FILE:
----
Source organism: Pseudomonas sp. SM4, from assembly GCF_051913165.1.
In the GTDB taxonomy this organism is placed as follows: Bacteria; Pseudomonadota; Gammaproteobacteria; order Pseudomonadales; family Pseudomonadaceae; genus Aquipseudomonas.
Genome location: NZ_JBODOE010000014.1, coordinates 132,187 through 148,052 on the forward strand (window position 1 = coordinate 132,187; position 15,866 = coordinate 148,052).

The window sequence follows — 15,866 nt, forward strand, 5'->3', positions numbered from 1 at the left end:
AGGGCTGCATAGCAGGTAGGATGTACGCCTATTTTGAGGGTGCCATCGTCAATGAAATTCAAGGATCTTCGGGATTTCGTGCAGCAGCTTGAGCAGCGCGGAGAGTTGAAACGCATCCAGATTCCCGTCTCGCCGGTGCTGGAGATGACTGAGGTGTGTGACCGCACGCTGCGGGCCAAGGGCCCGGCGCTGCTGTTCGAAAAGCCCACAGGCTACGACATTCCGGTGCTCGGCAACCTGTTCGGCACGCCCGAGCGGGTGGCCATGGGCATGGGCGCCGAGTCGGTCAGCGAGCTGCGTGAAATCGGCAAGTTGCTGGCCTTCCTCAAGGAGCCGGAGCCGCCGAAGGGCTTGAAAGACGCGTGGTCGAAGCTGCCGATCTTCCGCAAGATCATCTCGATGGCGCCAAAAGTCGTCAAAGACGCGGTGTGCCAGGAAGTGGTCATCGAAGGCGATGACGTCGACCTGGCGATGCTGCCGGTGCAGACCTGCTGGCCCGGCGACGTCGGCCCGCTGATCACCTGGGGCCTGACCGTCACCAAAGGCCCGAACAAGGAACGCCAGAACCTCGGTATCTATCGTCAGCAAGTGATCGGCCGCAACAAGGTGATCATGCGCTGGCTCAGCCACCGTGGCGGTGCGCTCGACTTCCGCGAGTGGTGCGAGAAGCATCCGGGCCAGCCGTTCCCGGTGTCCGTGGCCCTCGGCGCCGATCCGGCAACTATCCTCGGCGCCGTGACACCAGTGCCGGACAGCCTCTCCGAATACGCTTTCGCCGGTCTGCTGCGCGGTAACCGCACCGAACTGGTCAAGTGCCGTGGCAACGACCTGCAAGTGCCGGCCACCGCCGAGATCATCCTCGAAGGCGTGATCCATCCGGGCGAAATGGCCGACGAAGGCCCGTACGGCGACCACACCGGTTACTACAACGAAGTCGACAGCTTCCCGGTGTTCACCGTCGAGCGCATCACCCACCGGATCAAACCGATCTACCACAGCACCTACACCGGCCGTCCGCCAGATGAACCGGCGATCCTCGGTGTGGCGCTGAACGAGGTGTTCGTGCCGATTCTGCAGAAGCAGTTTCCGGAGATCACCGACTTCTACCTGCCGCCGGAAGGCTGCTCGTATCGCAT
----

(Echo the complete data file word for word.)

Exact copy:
Source organism: Pseudomonas sp. SM4, from assembly GCF_051913165.1.
In the GTDB taxonomy this organism is placed as follows: Bacteria; Pseudomonadota; Gammaproteobacteria; order Pseudomonadales; family Pseudomonadaceae; genus Aquipseudomonas.
Genome location: NZ_JBODOE010000014.1, coordinates 132,187 through 148,052 on the forward strand (window position 1 = coordinate 132,187; position 15,866 = coordinate 148,052).

The window sequence follows — 15,866 nt, forward strand, 5'->3', positions numbered from 1 at the left end:
AGGGCTGCATAGCAGGTAGGATGTACGCCTATTTTGAGGGTGCCATCGTCAATGAAATTCAAGGATCTTCGGGATTTCGTGCAGCAGCTTGAGCAGCGCGGAGAGTTGAAACGCATCCAGATTCCCGTCTCGCCGGTGCTGGAGATGACTGAGGTGTGTGACCGCACGCTGCGGGCCAAGGGCCCGGCGCTGCTGTTCGAAAAGCCCACAGGCTACGACATTCCGGTGCTCGGCAACCTGTTCGGCACGCCCGAGCGGGTGGCCATGGGCATGGGCGCCGAGTCGGTCAGCGAGCTGCGTGAAATCGGCAAGTTGCTGGCCTTCCTCAAGGAGCCGGAGCCGCCGAAGGGCTTGAAAGACGCGTGGTCGAAGCTGCCGATCTTCCGCAAGATCATCTCGATGGCGCCAAAAGTCGTCAAAGACGCGGTGTGCCAGGAAGTGGTCATCGAAGGCGATGACGTCGACCTGGCGATGCTGCCGGTGCAGACCTGCTGGCCCGGCGACGTCGGCCCGCTGATCACCTGGGGCCTGACCGTCACCAAAGGCCCGAACAAGGAACGCCAGAACCTCGGTATCTATCGTCAGCAAGTGATCGGCCGCAACAAGGTGATCATGCGCTGGCTCAGCCACCGTGGCGGTGCGCTCGACTTCCGCGAGTGGTGCGAGAAGCATCCGGGCCAGCCGTTCCCGGTGTCCGTGGCCCTCGGCGCCGATCCGGCAACTATCCTCGGCGCCGTGACACCAGTGCCGGACAGCCTCTCCGAATACGCTTTCGCCGGTCTGCTGCGCGGTAACCGCACCGAACTGGTCAAGTGCCGTGGCAACGACCTGCAAGTGCCGGCCACCGCCGAGATCATCCTCGAAGGCGTGATCCATCCGGGCGAAATGGCCGACGAAGGCCCGTACGGCGACCACACCGGTTACTACAACGAAGTCGACAGCTTCCCGGTGTTCACCGTCGAGCGCATCACCCACCGGATCAAACCGATCTACCACAGCACCTACACCGGCCGTCCGCCAGATGAACCGGCGATCCTCGGTGTGGCGCTGAACGAGGTGTTCGTGCCGATTCTGCAGAAGCAGTTTCCGGAGATCACCGACTTCTACCTGCCGCCGGAAGGCTGCTCGTATCGCAT